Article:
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Pain Pathways and Effect of Low Level Laser Therapy on Pain During Fixed Orthodontic Treatment-an Overview

T. Tripathi, G. Ganesh and P. Rai
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Pain is a subjective phenomenon extremely difficult to generalise presenting itself in various forms, which motivate an individual more than any other life experience. It is a typical symptom seen during the initial stage of orthodontic treatment which leads to decreased acceptance and non compliance over the next few stages and ultimately may result in treatment interruption in a few. It is dependent upon a number of factors, such as gender, age, stress and the magnitude of orthodontic force applied. The mechanism of pain perception can be described by a number of theories as the specificity, intensity and the most importantly the gate control theory of pain. Many non pharmacological and pharmacological methods are being explored to determine ways to reduce the perception of pain. Low level laser therapy as a non pharmacological method came to view after the discovery of its biostimulatory effects in 1971. Low level laser therapy appears to produce photobiomodulation in the body and can reduce pain, quicken wound healing and exercise a positive effect on the inflammatory process, which is the core reason for pain during the initial phases of orthodontic treatment. Hence, low level laser therapy has a lot of scope in the field of orthodontics as one of the methods to improve patient compliance. The following study is literature review of the pain pathways and how low level laser therapy acts on them to inhibit the pain.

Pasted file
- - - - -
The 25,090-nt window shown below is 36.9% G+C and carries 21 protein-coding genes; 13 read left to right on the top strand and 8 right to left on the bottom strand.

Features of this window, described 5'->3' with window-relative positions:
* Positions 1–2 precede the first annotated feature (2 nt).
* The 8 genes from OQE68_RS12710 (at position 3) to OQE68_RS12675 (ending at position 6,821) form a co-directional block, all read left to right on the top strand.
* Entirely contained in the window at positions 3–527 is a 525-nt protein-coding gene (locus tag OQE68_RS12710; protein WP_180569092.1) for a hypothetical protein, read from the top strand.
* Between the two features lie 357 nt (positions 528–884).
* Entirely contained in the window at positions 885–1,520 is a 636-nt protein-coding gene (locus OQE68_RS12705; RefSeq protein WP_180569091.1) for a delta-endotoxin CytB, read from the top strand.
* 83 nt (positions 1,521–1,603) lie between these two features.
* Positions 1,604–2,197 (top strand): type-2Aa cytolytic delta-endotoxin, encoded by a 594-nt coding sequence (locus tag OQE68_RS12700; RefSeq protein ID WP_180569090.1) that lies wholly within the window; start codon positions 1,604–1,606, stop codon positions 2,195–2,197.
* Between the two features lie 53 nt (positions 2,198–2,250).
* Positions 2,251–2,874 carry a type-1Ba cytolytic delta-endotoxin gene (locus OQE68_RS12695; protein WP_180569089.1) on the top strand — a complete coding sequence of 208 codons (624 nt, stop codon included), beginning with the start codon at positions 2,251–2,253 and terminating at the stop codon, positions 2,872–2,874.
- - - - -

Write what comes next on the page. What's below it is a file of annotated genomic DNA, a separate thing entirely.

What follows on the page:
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T. Tripathi, G. Ganesh and P. Rai, 2016. Pain Pathways and Effect of Low Level Laser Therapy on Pain During Fixed Orthodontic Treatment-an Overview. European Journal of Dentistry and Medicine, 8: 1-5.

DOI: 10.3923/ejdm.2016.1.5

Received: May 08, 2016; Accepted: May 31, 2016; Published: June 15, 2016


The International Association for the study of pain describes the term ‘‘Pain’’ as an ‘‘Unpleasant sensory and emotional experience associated with actual or potential tissue damage1.’’

The frequency, duration and magnitude varies from person to person as pain is subjective in nature, thus becoming one of the most frequent complications of initial orthodontic treatment causing patients to discontinue treatment2.

Pain during the initial stages of orthodontic treatment is mainly inflammatory in nature thus, a lot of orthodontists have been prescribing analgesics or Non Steroidal Anti Inflammatory Drugs (NSAIDs) in adult patients to relieve the pain3. However, it has been suggested that tooth movement required during treatment may be affected in patients who use NSAIDs3,4.

Low Level Laser Therapy (LLLT) per se came into existence soon after the invention of the ruby laser in 1960 and the helium-neon (HeNe) laser in 19615. However, the biostimulatory effects were only seen by 19716.

Low level laser therapy produces biostimulation without producing any direct thermal effects in the area of application7.

There is evidence that low level laser therapy can reduce pain, quicken wound healing and exercise a positive effect on the inflammatory process.

The analgesic efficacy of LLLT has been investigated and several mechanisms for pain relief have been proposed like the modulation of endorphin production, the anti-inflammatory effect and the direct inhibition of neural activity8.

The following study is literature review of the pain pathways and how low level laser therapy acts on them to inhibit the pain.

The various presentations of pain: Pain can present itself in numerous forms, such as acute or chronic, superficial or deep, somatic or visceral to name a few.

Acute v/s chronic pain: Acute and chronic pain are different clinical entities. Acute pain is the pain, which is self limiting in nature, provoked by a specific disease or injury but serves a useful biologic purpose and is associated with skeletal muscle spasm and sympathetic nervous system activation. On the other hand, chronic pain is a disease state where pain outlasts the normal time of healing if associated with a disease or injury. Chronic pain serves no biologic purpose and has no recognizable end-point8.

Primary v/s secondary pain: The site where the pain is felt may or may not identify the location of the source of pain. If the pain does emanates from the structures that hurt it is primary pain while if the source of pain is located elsewhere, it represents secondary pain9.